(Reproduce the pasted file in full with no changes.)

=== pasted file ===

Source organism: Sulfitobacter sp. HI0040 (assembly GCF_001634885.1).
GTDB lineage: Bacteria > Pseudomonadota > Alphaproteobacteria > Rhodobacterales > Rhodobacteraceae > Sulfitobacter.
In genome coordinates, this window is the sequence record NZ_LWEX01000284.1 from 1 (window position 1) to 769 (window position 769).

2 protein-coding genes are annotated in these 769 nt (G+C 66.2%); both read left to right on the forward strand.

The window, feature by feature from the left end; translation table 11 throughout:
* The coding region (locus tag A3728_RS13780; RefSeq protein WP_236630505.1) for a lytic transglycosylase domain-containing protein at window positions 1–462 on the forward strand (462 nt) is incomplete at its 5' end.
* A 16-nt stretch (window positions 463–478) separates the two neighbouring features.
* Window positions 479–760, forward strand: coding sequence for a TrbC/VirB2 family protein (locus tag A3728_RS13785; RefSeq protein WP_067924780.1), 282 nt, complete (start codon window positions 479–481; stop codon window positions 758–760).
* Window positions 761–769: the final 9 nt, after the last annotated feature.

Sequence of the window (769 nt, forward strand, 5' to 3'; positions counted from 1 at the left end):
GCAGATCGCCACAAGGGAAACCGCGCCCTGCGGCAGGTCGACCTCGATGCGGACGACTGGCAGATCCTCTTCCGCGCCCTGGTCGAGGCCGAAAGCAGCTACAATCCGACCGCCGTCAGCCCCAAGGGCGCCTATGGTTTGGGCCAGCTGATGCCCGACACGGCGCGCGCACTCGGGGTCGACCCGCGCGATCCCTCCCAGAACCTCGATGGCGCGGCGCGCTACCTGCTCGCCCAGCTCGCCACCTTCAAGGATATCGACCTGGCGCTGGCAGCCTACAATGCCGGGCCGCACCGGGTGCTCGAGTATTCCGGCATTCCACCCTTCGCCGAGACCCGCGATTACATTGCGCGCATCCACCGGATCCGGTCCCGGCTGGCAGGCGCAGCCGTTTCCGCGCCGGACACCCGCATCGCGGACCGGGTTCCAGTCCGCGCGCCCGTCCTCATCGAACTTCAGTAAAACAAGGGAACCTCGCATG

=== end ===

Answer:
Source organism: Sulfitobacter sp. HI0040 (assembly GCF_001634885.1).
GTDB lineage: Bacteria > Pseudomonadota > Alphaproteobacteria > Rhodobacterales > Rhodobacteraceae > Sulfitobacter.
In genome coordinates, this window is the sequence record NZ_LWEX01000284.1 from 1 (window position 1) to 769 (window position 769).

2 protein-coding genes are annotated in these 769 nt (G+C 66.2%); both read left to right on the forward strand.

The window, feature by feature from the left end; translation table 11 throughout:
* The coding region (locus tag A3728_RS13780; RefSeq protein WP_236630505.1) for a lytic transglycosylase domain-containing protein at window positions 1–462 on the forward strand (462 nt) is incomplete at its 5' end.
* A 16-nt stretch (window positions 463–478) separates the two neighbouring features.
* Window positions 479–760, forward strand: coding sequence for a TrbC/VirB2 family protein (locus tag A3728_RS13785; RefSeq protein WP_067924780.1), 282 nt, complete (start codon window positions 479–481; stop codon window positions 758–760).
* Window positions 761–769: the final 9 nt, after the last annotated feature.

Sequence of the window (769 nt, forward strand, 5' to 3'; positions counted from 1 at the left end):
GCAGATCGCCACAAGGGAAACCGCGCCCTGCGGCAGGTCGACCTCGATGCGGACGACTGGCAGATCCTCTTCCGCGCCCTGGTCGAGGCCGAAAGCAGCTACAATCCGACCGCCGTCAGCCCCAAGGGCGCCTATGGTTTGGGCCAGCTGATGCCCGACACGGCGCGCGCACTCGGGGTCGACCCGCGCGATCCCTCCCAGAACCTCGATGGCGCGGCGCGCTACCTGCTCGCCCAGCTCGCCACCTTCAAGGATATCGACCTGGCGCTGGCAGCCTACAATGCCGGGCCGCACCGGGTGCTCGAGTATTCCGGCATTCCACCCTTCGCCGAGACCCGCGATTACATTGCGCGCATCCACCGGATCCGGTCCCGGCTGGCAGGCGCAGCCGTTTCCGCGCCGGACACCCGCATCGCGGACCGGGTTCCAGTCCGCGCGCCCGTCCTCATCGAACTTCAGTAAAACAAGGGAACCTCGCATG